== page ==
Cookies on this website

We use cookies to ensure that we give you the best experience on our website. If you click 'Accept all cookies' we'll assume that you are happy to receive all cookies and you won't see this message again. If you click 'Reject all non-essential cookies' only necessary cookies providing core functionality such as security, network management, and accessibility will be enabled. Click 'Find out more' for information on how to change your cookie settings.

It has long been recognized that the absence of expression of products of the major histocompatibility complex (MHC) during early development might allow the fetus to escape recognition by maternal lymphocytes. In addition to the MHC class I heavy chain and beta 2-microglobulin, antigenic peptide is an essential structural component of the class I molecule. Indeed, there is evidence that MHC-linked genes encoding peptide transporter molecules and possibly components of a proteolytic complex are necessary for MHC class I assembly and stability at the cell surface. Here we demonstrate that embryonic cells in general show a defect in MHC class I assembly. Surface expression was rescued in the presence of an appropriate antigenic peptide, or by treatment with interferon. Consistent with this, HAM1 messenger RNA was not constitutively expressed, but was inducible by interferon, and during differentiation in vitro. Thus, tolerance of the fetal allograft may in part be controlled at the level of peptide-dependent MHC class I assembly.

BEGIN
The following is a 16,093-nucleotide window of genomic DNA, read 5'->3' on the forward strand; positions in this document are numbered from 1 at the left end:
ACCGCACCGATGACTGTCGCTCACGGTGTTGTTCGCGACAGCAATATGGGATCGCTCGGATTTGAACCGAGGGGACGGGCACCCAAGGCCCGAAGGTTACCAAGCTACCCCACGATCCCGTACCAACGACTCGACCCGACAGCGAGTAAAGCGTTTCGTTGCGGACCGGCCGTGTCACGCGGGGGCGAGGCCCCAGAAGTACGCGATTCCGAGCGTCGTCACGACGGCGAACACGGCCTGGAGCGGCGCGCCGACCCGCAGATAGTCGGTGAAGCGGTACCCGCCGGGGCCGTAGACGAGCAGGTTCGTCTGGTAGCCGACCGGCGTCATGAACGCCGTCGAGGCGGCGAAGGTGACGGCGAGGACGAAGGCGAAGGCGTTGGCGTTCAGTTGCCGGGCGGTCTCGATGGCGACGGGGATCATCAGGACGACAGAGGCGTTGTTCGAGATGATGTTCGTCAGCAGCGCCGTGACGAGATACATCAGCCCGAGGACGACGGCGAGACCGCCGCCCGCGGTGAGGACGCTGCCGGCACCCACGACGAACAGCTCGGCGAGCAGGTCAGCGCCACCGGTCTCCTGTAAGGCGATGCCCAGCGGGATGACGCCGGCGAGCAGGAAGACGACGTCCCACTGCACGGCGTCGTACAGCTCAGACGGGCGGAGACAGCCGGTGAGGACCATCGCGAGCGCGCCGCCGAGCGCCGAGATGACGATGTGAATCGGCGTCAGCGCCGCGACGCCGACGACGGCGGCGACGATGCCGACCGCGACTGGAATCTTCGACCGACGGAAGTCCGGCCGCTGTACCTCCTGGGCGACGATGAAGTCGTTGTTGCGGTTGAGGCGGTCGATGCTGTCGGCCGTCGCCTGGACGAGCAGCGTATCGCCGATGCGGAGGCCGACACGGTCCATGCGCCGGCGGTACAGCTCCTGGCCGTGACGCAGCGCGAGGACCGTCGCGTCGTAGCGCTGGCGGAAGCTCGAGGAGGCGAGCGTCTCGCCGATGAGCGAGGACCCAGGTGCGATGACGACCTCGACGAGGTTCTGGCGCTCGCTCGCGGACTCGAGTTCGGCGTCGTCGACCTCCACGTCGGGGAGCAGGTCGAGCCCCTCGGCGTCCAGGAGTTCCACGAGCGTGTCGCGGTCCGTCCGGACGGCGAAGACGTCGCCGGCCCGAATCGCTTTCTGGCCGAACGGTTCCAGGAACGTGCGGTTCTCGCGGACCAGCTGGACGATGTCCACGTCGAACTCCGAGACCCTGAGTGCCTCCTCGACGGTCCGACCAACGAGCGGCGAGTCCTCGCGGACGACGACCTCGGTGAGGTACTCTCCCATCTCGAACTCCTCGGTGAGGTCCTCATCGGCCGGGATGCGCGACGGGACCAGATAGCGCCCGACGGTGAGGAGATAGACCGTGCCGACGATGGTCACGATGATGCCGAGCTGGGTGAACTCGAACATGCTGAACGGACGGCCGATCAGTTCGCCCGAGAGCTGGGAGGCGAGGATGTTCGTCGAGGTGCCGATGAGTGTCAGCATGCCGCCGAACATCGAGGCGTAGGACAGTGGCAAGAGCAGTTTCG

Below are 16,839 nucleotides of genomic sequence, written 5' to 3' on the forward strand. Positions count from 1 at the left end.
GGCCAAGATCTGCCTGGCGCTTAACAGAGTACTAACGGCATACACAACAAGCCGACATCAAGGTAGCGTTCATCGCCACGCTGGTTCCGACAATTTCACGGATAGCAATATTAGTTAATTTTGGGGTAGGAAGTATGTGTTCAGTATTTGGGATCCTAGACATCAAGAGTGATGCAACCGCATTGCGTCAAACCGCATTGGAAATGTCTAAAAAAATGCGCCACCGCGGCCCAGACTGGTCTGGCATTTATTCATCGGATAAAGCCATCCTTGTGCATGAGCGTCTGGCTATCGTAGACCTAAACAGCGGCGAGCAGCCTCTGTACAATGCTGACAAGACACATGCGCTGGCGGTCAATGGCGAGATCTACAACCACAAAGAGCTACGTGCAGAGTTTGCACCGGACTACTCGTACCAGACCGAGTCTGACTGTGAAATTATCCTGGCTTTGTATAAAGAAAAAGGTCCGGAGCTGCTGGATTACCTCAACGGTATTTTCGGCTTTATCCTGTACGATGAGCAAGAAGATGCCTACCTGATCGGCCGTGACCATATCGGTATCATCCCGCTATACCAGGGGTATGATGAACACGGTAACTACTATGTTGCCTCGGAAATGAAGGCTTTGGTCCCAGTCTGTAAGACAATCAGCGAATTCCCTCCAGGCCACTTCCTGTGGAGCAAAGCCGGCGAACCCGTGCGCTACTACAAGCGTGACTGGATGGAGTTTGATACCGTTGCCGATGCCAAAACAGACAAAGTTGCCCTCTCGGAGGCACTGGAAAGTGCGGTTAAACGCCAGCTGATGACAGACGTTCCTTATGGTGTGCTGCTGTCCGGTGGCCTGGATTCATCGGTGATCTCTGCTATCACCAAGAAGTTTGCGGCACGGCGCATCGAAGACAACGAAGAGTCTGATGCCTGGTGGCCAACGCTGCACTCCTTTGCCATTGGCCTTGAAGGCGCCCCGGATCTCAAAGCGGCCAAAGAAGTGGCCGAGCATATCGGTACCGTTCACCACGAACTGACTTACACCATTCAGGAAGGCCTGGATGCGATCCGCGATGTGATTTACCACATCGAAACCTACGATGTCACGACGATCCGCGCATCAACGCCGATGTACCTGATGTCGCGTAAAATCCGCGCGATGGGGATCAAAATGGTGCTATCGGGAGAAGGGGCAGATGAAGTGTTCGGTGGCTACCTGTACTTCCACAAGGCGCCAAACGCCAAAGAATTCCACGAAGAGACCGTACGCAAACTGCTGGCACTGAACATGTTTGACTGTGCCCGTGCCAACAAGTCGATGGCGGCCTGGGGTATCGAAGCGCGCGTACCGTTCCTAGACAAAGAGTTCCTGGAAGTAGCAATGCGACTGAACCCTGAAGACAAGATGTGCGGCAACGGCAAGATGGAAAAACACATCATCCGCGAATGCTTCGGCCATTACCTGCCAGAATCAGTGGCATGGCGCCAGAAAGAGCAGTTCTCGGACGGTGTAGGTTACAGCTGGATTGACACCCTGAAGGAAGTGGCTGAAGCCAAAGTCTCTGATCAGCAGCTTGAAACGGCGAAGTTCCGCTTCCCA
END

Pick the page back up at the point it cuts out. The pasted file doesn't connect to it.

Original publication




Journal article



Publication Date





235 - 238


Animals, Blotting, Northern, Cell Line, Cell Membrane, Electrophoresis, Polyacrylamide Gel, Embryo, Mammalian, Gene Expression Regulation, Gene Products, gag, H-2 Antigens, Interferons, Mice, Peptides, RNA, Transfection, beta 2-Microglobulin, gag Gene Products, Human Immunodeficiency Virus